Behind closed doors: commodity traders

Behind closed doors: commodity traders
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Foreign Consumption

Foreign consumption of raw materials was significant at the beginning of the 20th century. The emergence of new economic powers commodity like China and India in recent times has triggered a surge in demand. This scramble for commodities has driven prices to unprecedented levels, leading to hunger riots in developing countries in 2008.

However, China’s voracious appetite alone cannot explain the soaring prices. Some responsibility must be attributed to the markets themselves. There are instances where speculators artificially manipulate markets by buying up oil, creating a perception of a shortage, and consequently driving prices higher.

The speculators in question, as mentioned by Barack Obama, are the leading players in the commodities markets – the commodities traders. These individuals or companies buy and ship merchandise with the intention of reselling it at a higher price. These traders operate within a secretive world, and the first rule of their corporation is secrecy. Geneva has become the hub of their activities, hosting around 400 trading companies, including major players like Vitol and the ABCD agribusiness group.

Oil Trader

Vitol, the world’s leading oil trader, boasts a turnover of $300 billion. The ABCD group, comprising four major agribusiness companies, controls 80% of the world’s grain market. Another powerful and secretive player is the Glencore group, based in the discreet Canton of Zug, with a turnover exceeding $250 billion.

The commodities traders, driven by a hatred for risk, operate in a field where taking risks is inherent. Their goal is not to rob people but to take calculated risks that, if successful, result in profits. They identify themselves as merchants and market makers.

Despite their significant impact on global markets, these multinational corporations remain notoriously camera-shy and secretive. Louis Dreyfus Commodities is one of the few that, through its managing director, explained its choice to remain silent, citing a desire to move beyond the usual moralizing themes in the debate about rich and poor, multinationals, and small local farmers.

 

Commodities Traders

It’s fascinating – one year you have a huge crop, the next year a very small crop, compensated by a massive crop in another country or a smaller crop elsewhere. All these numbers are really interesting to play with. I travel quite a bit, at least once a month, to a producing country to see my clients, talk to them, try to do some business, and see how it’s going. I’ve been doing it for the past 25 years.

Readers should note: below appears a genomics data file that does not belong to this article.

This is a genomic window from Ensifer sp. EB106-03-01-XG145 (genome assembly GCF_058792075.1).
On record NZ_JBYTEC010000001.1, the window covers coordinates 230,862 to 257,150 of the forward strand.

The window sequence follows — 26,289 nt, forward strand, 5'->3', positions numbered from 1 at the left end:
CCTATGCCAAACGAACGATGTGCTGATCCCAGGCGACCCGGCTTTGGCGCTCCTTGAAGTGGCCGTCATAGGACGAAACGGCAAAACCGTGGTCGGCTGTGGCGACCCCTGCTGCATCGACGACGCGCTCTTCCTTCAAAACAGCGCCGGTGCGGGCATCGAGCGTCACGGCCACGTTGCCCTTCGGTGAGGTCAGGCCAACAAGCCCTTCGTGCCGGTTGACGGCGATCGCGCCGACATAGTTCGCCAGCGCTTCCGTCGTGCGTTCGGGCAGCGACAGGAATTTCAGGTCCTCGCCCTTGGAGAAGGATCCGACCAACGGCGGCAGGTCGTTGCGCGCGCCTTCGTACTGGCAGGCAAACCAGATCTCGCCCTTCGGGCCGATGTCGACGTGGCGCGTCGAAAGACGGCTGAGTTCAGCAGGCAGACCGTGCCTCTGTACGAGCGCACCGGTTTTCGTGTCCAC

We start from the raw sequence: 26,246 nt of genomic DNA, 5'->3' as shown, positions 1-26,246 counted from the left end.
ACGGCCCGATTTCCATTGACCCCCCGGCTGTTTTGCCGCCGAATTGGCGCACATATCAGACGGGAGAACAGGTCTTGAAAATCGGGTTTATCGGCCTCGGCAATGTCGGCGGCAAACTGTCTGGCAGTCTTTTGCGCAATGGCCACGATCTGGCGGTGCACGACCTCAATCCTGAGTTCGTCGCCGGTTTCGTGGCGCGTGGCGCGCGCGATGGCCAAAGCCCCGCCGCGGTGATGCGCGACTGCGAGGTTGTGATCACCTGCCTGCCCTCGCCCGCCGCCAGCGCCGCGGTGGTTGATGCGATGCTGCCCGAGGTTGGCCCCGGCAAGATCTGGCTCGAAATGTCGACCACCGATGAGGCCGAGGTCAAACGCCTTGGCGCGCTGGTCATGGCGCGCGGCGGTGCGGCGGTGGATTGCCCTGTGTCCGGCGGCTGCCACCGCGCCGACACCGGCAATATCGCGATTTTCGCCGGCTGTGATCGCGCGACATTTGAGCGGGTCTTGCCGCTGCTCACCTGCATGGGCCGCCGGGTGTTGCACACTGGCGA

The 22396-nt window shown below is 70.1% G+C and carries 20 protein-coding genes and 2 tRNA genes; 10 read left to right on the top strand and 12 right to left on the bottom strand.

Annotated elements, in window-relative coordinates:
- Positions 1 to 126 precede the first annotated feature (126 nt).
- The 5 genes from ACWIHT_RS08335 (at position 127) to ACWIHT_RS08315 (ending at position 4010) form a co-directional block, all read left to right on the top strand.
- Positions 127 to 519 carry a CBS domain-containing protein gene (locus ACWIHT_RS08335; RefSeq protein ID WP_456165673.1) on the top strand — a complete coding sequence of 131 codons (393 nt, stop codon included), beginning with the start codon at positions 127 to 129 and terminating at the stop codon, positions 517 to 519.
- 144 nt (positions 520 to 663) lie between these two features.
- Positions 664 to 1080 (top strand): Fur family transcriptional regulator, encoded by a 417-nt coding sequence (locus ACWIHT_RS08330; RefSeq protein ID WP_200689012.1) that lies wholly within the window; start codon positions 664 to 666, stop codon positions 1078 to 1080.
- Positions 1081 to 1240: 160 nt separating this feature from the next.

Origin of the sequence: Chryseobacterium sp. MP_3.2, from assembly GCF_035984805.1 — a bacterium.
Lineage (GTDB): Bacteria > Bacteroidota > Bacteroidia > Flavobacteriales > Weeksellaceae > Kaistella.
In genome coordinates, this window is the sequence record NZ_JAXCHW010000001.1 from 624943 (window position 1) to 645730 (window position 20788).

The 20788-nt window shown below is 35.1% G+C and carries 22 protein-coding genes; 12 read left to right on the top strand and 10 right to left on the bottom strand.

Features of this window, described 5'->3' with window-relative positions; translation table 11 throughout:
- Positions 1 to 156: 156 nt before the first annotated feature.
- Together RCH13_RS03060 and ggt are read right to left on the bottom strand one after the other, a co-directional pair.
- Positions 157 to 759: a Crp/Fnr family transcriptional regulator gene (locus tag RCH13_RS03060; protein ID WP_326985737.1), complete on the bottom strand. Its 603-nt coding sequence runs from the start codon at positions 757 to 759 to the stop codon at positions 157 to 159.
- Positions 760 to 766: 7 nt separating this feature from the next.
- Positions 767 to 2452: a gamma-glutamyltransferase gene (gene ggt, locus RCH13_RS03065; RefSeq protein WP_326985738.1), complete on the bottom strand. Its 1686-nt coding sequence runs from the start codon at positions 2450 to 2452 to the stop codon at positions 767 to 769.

Commodities traders, above all, are globetrotters. Business isn’t just done over the phone or by computer. On a business trip to Taiwan, a trader is shown negotiating a deal for cotton with local spinners in the south of the island.

Selling is only part of the job; traders also need to know how to buy. Being a trader means being prepared. To be prepared, commodities traders analyze and interpret information from all over the world. They need to feel the market, anticipate supply and demand, and understand the relationships between them. Traders follow harvests carefully and need to check the accuracy of the information they receive.

Finance Funds

Traders often take chances when buying raw materials even before they’re produced. A year before the harvest, cotton has already been negotiated. The financing for these transactions often involves banks. However, traders have learned to diversify and use trade finance funds due to banks’ erratic relationships and reluctance to take risks.

Speculation is an integral part of trading. Traders take positions, buy low, and sell high to make a profit. The history of trading is intertwined with the history of speculation. Examples include Anthony Ward, known as “chocolate finger,” considered the world’s greatest trader in cocoa, who made headlines in 2010 by buying almost all the cocoa stocks on the Ivory Coast before civil war broke out.

The Chicago Board of Trade is a legendary center of the agricultural commodities market. Paper traders, dealing in futures, play a significant role in managing risk. Futures are a form of insurance against price fluctuations. These derivative products help traders hedge against risks that insurance companies often refuse to cover.

In conclusion, the world of commodities trading is complex, involving intricate negotiations, global travel, risk management, and speculation. Traders must navigate a dynamic landscape of supply and demand, harvests, and market fluctuations, all while maintaining relationships with clients, managing financing, and adapting to changes in the industry.

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